Wow, how did this story escape my radar! Now long retired, I feel like it reads to the core of my early professional roles in the mental health field. First as a psychiatric technician then as a psychiatric social worker at Atascadero State Hospital. Later my career included a stint with CONREP delivering outpatient treatment to and supervision of released patients in the community. I have written numerous reports to judges, voiced my clinical opinion on numerous occasions regarding a clients readiness to re-enter society, testified in courts throughout the state, and even made risk assessments and decisions in part based on review of thousands of individual rap sheets while working for the State of California.
The story as printed seems extremely factual to the process although I must admit it has been several decades since I worked in the mental health field and have not kept current on the most recent changes in law. Some of my earliest occasions to visit Eureka in the late 1980s came about in my role of interviewing prisoners in the HC Jail prior to writing CONREP evaluations to the Superior Court re: those inmates suitability for community treatment.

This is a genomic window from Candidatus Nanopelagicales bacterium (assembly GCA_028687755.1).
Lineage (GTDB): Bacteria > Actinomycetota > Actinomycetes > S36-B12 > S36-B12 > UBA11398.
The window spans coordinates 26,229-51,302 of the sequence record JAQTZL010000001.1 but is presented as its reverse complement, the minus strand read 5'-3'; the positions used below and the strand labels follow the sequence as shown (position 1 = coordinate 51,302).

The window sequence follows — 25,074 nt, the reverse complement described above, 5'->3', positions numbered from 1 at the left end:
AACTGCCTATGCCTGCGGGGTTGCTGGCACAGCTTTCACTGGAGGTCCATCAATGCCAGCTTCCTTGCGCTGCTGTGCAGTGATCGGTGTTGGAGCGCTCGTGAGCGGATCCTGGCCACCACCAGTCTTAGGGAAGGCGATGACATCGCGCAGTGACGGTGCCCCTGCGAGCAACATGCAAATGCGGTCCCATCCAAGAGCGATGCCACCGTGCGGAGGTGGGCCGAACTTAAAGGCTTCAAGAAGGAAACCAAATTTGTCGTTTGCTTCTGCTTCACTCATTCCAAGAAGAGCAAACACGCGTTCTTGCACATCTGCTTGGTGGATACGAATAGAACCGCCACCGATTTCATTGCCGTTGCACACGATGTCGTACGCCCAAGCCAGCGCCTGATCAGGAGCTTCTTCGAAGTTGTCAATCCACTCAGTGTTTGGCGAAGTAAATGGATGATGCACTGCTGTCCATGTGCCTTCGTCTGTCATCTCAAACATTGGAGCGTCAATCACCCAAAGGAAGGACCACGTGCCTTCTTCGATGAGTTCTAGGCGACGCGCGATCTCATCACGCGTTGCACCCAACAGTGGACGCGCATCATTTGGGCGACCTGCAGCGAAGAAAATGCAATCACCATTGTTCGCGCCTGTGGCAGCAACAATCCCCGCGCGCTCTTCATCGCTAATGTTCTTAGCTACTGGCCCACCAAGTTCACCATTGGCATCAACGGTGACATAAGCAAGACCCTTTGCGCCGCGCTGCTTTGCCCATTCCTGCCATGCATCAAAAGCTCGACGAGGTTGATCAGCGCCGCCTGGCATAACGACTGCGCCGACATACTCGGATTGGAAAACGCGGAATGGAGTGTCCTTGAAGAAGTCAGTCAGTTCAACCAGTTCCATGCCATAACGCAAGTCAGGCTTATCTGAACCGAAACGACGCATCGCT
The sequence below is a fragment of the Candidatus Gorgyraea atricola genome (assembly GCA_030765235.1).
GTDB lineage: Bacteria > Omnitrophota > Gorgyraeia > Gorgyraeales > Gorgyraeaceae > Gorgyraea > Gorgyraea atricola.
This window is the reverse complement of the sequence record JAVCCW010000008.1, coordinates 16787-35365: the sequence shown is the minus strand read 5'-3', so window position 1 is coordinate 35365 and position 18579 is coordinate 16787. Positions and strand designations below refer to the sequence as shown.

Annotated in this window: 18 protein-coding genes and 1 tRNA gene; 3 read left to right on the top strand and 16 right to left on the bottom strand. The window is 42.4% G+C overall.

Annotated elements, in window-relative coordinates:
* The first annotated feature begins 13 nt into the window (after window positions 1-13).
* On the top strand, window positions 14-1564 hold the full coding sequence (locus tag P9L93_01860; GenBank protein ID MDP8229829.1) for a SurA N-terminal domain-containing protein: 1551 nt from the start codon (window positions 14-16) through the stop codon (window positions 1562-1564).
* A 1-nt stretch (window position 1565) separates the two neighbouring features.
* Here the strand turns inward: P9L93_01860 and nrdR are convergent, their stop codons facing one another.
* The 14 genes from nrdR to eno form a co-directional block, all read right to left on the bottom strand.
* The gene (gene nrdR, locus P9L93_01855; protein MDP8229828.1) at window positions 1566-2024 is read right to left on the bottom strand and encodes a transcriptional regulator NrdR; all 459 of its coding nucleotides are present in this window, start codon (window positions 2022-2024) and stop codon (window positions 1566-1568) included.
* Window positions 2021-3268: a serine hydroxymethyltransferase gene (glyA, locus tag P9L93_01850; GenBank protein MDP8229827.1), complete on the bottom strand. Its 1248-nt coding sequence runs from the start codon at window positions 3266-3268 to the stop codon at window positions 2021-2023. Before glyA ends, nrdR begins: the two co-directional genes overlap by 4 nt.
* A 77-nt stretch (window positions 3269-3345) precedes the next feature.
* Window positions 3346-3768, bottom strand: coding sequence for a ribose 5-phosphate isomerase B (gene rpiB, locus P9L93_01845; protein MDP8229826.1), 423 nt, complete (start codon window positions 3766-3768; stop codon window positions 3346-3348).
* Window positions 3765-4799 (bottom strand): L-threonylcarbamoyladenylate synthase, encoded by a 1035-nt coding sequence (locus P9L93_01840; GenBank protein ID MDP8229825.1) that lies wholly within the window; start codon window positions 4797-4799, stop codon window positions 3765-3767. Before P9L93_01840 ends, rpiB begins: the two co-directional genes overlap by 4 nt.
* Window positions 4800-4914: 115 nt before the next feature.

Heres what I learned then and what I believe now. First, people with mental health issues can clear their mind of symptoms obvious to others in society by taking prescribed psychotropic medication. The extra-pyramidal symptoms associated with taking them leave most almost universally loathe to continuing them when not supervised. Second, when supervised to ensure they do take psychotropic medication their psychotic symptomology abates. When they feel better, they rarely attribute their improvement to the medication. Rather, they see their improvement as evidence they are symptom free and dont require medication any longer. The fallacy in that thinking is they fail to realize/connect to the fact that the only reason they can think more clearly is because of the medication, not some divine healing that has miraculously occurred.